桃栗三年柿八年 (momo kuri sannen kaki hachinen): it takes time to reap the fruit of one’s actions
(lit. [It takes] three years for [planted] peach and chestnut trees, eight for persimmons [to bear fruit]) (ことわざ学習室）
In late autumn and early winter (mid-Nov. to New Year), Omicho Market is awash in reds and oranges: strawberries, crabs, mikan, and persimmons. Before I moved to Japan, I had never seen a persimmon, though they seem to be available in California. There are two main varieties available in Japan: non-astringent (amagaki, 甘柿) and astringent (shibugaki, 渋柿). Fuyu (富有）, the tomato-shaped variety, are a variety of sweet persimmon; they are dull orange, firm, and ready to eat when they are sold. The human-heart-shaped Hachiya (蜂屋), on the other hand, is very astringent until the skin turns reddish and the insides turn to jelly.*
I tend to eat Fuyu persimmons plain, but I was inspired by The Food Librarian‘s “Fuyu Persimmon Bundt” to try something new. I used a sweet seedless variety (hiratanenashi, 平種無) with a cinnamon-colored flesh in one batch and a seeded variety with orange flesh in another. Both work equally well, though the color of the cake will vary based on the fruit. (Remove the seeds, of course, if applicable.) My coworkers compared this cake to a Western-style Christmas cake, combining sweet fresh and dried fruits with nuts and spices. I think I know what I’m making instead of Stollen for Christmas this year!
My alterations: The night before I made the first round of this cake, I was out of butter, so I swapped in yogurt 1:1 by volume. Also, I think the natural sweetness of the persimmons more than makes up for the comparative lack of sugar in my version. This is also a half-size recipe to accommodate for the size of Japanese oven-ranges. The original recipe is here if you want US measurements and the full-size recipe.
Spiced Persimmon Cake
Yields 12 cupcakes or 12 squares if using a pan
Calories: 125 each
Time: ~65 min.
Prep: 20 min (depending on how fast you can chop; after that, the mixing is very easy)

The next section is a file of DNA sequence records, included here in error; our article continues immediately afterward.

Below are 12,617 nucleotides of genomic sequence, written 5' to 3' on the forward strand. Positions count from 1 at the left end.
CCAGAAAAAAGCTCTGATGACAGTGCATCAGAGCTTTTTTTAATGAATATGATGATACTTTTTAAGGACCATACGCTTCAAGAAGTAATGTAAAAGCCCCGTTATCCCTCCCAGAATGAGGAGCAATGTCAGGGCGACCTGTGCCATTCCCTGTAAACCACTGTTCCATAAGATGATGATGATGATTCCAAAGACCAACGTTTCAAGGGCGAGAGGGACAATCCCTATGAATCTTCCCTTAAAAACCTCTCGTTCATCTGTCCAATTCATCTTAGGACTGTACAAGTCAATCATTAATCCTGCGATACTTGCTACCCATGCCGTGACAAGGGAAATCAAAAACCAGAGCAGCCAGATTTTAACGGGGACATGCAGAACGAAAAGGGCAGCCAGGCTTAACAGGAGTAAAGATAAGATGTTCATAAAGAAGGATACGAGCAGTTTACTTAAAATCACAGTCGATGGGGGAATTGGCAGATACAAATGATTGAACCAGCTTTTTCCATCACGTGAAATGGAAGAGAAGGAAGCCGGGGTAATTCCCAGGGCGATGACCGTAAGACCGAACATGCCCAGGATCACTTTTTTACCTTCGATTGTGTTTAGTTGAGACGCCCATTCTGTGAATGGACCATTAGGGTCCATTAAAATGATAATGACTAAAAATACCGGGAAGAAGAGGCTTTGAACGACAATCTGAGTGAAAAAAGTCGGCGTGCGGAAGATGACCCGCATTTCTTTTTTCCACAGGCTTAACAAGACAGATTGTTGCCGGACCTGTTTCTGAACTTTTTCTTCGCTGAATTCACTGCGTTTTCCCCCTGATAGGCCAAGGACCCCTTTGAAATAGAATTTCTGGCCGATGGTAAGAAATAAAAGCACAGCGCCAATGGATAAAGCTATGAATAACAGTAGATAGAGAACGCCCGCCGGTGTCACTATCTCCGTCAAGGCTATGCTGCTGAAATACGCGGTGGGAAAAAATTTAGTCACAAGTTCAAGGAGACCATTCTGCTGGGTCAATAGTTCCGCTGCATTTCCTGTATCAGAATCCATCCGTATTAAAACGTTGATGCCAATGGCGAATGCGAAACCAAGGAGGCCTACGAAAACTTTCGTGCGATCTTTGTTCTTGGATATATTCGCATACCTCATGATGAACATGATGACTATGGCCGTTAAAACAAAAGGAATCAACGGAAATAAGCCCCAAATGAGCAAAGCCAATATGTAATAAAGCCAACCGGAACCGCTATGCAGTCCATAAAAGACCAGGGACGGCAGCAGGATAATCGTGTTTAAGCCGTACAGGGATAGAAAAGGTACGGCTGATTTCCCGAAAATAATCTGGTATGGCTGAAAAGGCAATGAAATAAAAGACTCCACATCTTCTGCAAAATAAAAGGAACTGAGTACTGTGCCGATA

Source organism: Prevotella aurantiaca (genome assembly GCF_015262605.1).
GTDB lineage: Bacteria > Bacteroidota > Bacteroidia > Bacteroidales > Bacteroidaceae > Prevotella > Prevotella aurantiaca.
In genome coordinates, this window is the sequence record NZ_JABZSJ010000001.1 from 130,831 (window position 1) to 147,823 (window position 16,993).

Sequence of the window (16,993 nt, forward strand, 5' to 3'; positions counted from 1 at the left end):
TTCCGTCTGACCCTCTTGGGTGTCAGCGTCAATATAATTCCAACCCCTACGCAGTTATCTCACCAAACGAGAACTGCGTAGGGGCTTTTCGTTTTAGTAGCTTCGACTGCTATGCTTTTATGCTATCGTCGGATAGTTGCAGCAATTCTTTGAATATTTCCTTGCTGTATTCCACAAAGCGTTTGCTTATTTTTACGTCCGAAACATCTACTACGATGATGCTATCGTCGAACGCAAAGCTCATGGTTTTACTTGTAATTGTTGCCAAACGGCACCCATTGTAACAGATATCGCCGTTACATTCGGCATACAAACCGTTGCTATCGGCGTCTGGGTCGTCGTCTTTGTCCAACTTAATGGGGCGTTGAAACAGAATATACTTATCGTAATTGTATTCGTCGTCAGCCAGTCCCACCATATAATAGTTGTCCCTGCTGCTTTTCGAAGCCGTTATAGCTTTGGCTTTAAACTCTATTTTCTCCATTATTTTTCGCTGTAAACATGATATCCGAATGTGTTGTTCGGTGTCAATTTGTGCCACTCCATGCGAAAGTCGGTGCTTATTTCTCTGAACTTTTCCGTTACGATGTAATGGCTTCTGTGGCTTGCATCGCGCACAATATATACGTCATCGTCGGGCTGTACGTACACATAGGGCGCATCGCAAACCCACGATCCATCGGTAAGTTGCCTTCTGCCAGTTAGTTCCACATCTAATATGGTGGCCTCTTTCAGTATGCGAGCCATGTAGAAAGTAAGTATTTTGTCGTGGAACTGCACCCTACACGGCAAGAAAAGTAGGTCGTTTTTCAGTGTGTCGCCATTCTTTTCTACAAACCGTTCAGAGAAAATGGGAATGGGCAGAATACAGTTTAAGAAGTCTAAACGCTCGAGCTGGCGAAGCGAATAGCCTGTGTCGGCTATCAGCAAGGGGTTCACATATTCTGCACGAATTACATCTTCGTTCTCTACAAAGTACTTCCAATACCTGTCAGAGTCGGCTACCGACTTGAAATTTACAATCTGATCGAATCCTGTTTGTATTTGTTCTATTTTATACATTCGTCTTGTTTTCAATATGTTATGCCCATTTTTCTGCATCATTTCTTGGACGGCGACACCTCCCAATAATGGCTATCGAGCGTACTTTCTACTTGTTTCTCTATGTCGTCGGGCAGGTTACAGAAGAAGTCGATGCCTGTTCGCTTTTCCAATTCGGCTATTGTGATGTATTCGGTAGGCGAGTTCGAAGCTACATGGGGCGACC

Baking: 45 min.
350 grams (about 375 mL/volume) peeled and diced firm fuyu persimmons (persimmon: kaki, 柿; Fuyu: 富有)
1 teaspoon baking soda (jûsô, 重層)
75 g unpacked brown sugar (sanontô, 三温糖)
65 mL plain yogurt (yôguruto, ヨーグルト)
120 grams all-purpose flour (komugiko, 小麦粉)
1 egg, at room temperature (tamago, 卵)
1 teaspoon lemon juice (remon, レモン)
1 teaspoon vanilla extract (banira essensu, バニラエッセンス)
1/2 teaspoon baking powder (bêkingu paudâ, ベーキングパウダー)
1/2 teaspoon ground cloves (kurôbu, クローブ)
1/2 teaspoon cinnamon (shinamon, シナモン)
1/4 teaspoon ground nutmeg (natsumegu, ナツメグ)
45 g chopped walnuts (kurumi, クルミ, 胡桃)
40 g raisins (rêzun, レーズン)
Muffin cups (mafin kappu, マフィンカップ) OR brownie pan (8×8 in; 20×20 cm)
3 medium bowls
1. Peel and chop persimmons into bite-size pieces. Remove seeds if necessary.
2. Mix the persimmons with the baking soda in a medium bowl and set aside.
2. In another bowl, mix the yogurt with sugar until the sugar is totally dissolved. Add the egg, then lemon juice and vanilla. Mix to incorporate.
3. Add the persimmon and baking soda mixture to the wet ingredients.
4. Whisk together flour, baking powder, cloves, cinnamon and nutmeg in a bowl, then add to the wet ingredients.
5. Gently fold in the walnuts and raisins.
6. Fill muffin cups about 3/4 full or fill a greased brownie pan with batter.
7. Preheat oven range to 170° C. Bake about 40-45 min., until a chopstick comes out mostly clean. The cake should be soft, but solid and springy (not indented). N.b. The batter is very dark and will get even darker as it cooks. If you are concerned about the cake burning, place tinfoil over the top near the end. The juiciness of the persimmons and the texture of the yogurt make cause the cakes to take longer to bake.
8. Store in an airtight container or wrap foil over the brownie pan. This is a very moist cake, so it’s best to eat this within 3-4 days of baking if left at room temperature.
*Hachiya are good in oatmeal and great for faux-sorbet.